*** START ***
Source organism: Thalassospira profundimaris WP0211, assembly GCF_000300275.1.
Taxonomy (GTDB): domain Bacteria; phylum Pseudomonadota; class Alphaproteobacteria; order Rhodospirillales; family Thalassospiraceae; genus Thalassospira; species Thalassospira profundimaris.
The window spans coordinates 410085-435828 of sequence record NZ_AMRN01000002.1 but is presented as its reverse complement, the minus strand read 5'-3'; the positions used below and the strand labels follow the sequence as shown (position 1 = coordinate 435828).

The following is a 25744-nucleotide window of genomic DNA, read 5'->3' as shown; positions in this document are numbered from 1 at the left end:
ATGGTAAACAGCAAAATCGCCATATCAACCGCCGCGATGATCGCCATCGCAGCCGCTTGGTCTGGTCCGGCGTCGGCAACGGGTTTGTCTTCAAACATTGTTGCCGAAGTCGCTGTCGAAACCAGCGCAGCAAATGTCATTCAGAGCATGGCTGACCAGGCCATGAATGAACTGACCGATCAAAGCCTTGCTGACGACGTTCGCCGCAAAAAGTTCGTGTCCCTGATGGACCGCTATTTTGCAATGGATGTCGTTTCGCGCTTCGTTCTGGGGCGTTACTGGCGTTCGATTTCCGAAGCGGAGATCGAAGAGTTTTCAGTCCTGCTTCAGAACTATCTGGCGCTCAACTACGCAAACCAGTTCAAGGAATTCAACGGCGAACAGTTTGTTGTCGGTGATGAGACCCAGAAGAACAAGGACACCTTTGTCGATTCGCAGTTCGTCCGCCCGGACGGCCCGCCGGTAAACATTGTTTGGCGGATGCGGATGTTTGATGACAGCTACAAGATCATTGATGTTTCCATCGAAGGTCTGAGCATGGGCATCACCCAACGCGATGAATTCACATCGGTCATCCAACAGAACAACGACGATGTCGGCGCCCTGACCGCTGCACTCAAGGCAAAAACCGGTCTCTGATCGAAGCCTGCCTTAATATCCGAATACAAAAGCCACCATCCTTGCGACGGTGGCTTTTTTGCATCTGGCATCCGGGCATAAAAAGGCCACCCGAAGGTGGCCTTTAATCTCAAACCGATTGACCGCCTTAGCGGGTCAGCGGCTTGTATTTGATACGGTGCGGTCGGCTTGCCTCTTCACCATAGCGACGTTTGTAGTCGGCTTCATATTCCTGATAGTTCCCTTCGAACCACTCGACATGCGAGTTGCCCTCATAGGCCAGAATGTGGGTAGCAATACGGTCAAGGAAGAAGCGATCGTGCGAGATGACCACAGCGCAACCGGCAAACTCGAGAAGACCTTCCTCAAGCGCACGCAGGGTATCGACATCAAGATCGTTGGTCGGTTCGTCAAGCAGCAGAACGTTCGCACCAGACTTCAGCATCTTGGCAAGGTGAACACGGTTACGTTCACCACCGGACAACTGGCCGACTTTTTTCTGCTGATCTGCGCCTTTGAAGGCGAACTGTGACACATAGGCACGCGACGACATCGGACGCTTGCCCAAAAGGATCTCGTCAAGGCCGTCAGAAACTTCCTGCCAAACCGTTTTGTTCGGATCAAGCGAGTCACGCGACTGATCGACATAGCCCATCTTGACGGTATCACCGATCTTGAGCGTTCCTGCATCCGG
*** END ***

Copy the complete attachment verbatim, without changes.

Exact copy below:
Source organism: Thalassospira profundimaris WP0211, assembly GCF_000300275.1.
Taxonomy (GTDB): domain Bacteria; phylum Pseudomonadota; class Alphaproteobacteria; order Rhodospirillales; family Thalassospiraceae; genus Thalassospira; species Thalassospira profundimaris.
The window spans coordinates 410085-435828 of sequence record NZ_AMRN01000002.1 but is presented as its reverse complement, the minus strand read 5'-3'; the positions used below and the strand labels follow the sequence as shown (position 1 = coordinate 435828).

The following is a 25744-nucleotide window of genomic DNA, read 5'->3' as shown; positions in this document are numbered from 1 at the left end:
ATGGTAAACAGCAAAATCGCCATATCAACCGCCGCGATGATCGCCATCGCAGCCGCTTGGTCTGGTCCGGCGTCGGCAACGGGTTTGTCTTCAAACATTGTTGCCGAAGTCGCTGTCGAAACCAGCGCAGCAAATGTCATTCAGAGCATGGCTGACCAGGCCATGAATGAACTGACCGATCAAAGCCTTGCTGACGACGTTCGCCGCAAAAAGTTCGTGTCCCTGATGGACCGCTATTTTGCAATGGATGTCGTTTCGCGCTTCGTTCTGGGGCGTTACTGGCGTTCGATTTCCGAAGCGGAGATCGAAGAGTTTTCAGTCCTGCTTCAGAACTATCTGGCGCTCAACTACGCAAACCAGTTCAAGGAATTCAACGGCGAACAGTTTGTTGTCGGTGATGAGACCCAGAAGAACAAGGACACCTTTGTCGATTCGCAGTTCGTCCGCCCGGACGGCCCGCCGGTAAACATTGTTTGGCGGATGCGGATGTTTGATGACAGCTACAAGATCATTGATGTTTCCATCGAAGGTCTGAGCATGGGCATCACCCAACGCGATGAATTCACATCGGTCATCCAACAGAACAACGACGATGTCGGCGCCCTGACCGCTGCACTCAAGGCAAAAACCGGTCTCTGATCGAAGCCTGCCTTAATATCCGAATACAAAAGCCACCATCCTTGCGACGGTGGCTTTTTTGCATCTGGCATCCGGGCATAAAAAGGCCACCCGAAGGTGGCCTTTAATCTCAAACCGATTGACCGCCTTAGCGGGTCAGCGGCTTGTATTTGATACGGTGCGGTCGGCTTGCCTCTTCACCATAGCGACGTTTGTAGTCGGCTTCATATTCCTGATAGTTCCCTTCGAACCACTCGACATGCGAGTTGCCCTCATAGGCCAGAATGTGGGTAGCAATACGGTCAAGGAAGAAGCGATCGTGCGAGATGACCACAGCGCAACCGGCAAACTCGAGAAGACCTTCCTCAAGCGCACGCAGGGTATCGACATCAAGATCGTTGGTCGGTTCGTCAAGCAGCAGAACGTTCGCACCAGACTTCAGCATCTTGGCAAGGTGAACACGGTTACGTTCACCACCGGACAACTGGCCGACTTTTTTCTGCTGATCTGCGCCTTTGAAGGCGAACTGTGACACATAGGCACGCGACGACATCGGACGCTTGCCCAAAAGGATCTCGTCAAGGCCGTCAGAAACTTCCTGCCAAACCGTTTTGTTCGGATCAAGCGAGTCACGCGACTGATCGACATAGCCCATCTTGACGGTATCACCGATCTTGAGCGTTCCTGCATCCGG